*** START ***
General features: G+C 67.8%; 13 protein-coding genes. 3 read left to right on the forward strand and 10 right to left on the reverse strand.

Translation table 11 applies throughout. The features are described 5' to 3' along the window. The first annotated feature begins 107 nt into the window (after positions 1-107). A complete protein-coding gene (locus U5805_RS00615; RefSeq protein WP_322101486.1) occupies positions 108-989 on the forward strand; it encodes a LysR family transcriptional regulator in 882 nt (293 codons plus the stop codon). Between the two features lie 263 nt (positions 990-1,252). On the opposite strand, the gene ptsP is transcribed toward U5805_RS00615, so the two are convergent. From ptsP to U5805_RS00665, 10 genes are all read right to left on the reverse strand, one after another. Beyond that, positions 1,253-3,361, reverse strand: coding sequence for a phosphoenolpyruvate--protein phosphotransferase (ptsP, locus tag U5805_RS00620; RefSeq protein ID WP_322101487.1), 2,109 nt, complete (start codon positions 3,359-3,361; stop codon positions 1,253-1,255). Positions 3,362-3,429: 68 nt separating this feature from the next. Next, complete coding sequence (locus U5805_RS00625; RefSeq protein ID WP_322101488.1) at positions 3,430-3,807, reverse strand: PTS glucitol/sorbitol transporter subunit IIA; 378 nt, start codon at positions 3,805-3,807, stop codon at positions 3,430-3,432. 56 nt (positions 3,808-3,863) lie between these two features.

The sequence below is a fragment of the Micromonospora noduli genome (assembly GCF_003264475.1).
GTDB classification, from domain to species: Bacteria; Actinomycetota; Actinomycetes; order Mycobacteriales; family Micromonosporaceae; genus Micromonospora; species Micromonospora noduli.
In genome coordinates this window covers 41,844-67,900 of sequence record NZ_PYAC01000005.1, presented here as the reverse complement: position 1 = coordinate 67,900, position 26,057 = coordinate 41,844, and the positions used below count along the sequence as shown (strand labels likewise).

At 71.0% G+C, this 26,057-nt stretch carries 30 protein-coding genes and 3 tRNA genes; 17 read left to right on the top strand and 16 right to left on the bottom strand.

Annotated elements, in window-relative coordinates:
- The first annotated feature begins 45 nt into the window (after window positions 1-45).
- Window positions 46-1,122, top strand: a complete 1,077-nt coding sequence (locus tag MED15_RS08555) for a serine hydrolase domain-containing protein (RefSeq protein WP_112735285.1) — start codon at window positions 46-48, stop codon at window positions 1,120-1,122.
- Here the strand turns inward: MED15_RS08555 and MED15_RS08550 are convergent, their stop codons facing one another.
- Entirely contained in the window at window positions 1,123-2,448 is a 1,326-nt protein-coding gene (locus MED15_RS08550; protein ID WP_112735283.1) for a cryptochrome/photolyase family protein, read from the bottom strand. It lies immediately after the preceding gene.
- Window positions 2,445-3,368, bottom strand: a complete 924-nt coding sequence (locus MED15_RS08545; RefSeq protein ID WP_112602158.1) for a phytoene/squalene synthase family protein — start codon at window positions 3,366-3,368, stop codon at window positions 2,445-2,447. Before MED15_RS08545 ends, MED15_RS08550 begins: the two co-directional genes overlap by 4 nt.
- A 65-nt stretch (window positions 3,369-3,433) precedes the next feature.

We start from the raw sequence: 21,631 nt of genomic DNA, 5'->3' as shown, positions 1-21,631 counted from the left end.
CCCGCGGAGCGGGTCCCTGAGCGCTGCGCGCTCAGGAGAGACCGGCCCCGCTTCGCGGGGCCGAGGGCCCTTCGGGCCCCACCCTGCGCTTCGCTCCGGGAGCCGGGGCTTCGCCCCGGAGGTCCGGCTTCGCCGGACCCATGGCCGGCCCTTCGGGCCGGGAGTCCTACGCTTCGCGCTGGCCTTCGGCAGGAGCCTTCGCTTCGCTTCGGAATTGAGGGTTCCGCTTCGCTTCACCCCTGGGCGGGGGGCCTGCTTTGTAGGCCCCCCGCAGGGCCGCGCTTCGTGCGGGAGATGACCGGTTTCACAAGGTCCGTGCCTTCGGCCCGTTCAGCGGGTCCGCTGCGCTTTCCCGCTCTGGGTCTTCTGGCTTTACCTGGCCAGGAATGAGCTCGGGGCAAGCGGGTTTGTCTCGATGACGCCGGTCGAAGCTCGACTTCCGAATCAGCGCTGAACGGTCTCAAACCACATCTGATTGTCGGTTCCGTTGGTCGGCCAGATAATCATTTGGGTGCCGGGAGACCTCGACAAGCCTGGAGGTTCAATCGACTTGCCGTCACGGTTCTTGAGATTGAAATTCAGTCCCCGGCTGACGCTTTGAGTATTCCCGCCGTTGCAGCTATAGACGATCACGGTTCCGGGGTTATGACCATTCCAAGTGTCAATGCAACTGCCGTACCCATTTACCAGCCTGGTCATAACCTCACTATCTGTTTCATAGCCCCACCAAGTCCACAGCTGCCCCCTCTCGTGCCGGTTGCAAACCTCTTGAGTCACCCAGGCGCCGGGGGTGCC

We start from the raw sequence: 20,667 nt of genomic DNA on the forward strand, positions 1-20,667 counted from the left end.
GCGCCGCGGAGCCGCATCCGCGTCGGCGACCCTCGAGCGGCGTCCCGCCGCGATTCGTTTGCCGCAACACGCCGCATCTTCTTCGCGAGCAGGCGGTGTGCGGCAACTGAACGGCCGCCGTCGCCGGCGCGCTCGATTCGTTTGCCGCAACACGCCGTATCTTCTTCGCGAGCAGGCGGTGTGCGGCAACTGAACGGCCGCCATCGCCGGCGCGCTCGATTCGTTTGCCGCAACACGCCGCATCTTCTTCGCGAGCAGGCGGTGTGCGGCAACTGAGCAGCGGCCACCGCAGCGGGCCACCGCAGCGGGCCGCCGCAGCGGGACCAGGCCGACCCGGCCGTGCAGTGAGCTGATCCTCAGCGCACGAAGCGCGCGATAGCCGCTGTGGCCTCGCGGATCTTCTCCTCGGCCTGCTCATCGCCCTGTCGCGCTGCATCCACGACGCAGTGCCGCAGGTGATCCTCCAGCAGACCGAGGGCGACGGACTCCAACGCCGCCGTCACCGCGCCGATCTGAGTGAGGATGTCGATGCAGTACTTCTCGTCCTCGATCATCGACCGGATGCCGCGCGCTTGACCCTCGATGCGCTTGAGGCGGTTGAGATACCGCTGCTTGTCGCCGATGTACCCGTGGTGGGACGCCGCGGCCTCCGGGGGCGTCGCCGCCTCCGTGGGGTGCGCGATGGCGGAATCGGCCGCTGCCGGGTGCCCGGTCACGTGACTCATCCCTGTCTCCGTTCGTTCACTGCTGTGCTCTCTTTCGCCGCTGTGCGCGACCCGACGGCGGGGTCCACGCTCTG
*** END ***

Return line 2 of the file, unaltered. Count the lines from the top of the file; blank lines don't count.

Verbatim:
Translation table 11 applies throughout. The features are described 5' to 3' along the window. The first annotated feature begins 107 nt into the window (after positions 1-107). A complete protein-coding gene (locus U5805_RS00615; RefSeq protein WP_322101486.1) occupies positions 108-989 on the forward strand; it encodes a LysR family transcriptional regulator in 882 nt (293 codons plus the stop codon). Between the two features lie 263 nt (positions 990-1,252). On the opposite strand, the gene ptsP is transcribed toward U5805_RS00615, so the two are convergent. From ptsP to U5805_RS00665, 10 genes are all read right to left on the reverse strand, one after another. Beyond that, positions 1,253-3,361, reverse strand: coding sequence for a phosphoenolpyruvate--protein phosphotransferase (ptsP, locus tag U5805_RS00620; RefSeq protein ID WP_322101487.1), 2,109 nt, complete (start codon positions 3,359-3,361; stop codon positions 1,253-1,255). Positions 3,362-3,429: 68 nt separating this feature from the next. Next, complete coding sequence (locus U5805_RS00625; RefSeq protein ID WP_322101488.1) at positions 3,430-3,807, reverse strand: PTS glucitol/sorbitol transporter subunit IIA; 378 nt, start codon at positions 3,805-3,807, stop codon at positions 3,430-3,432. 56 nt (positions 3,808-3,863) lie between these two features.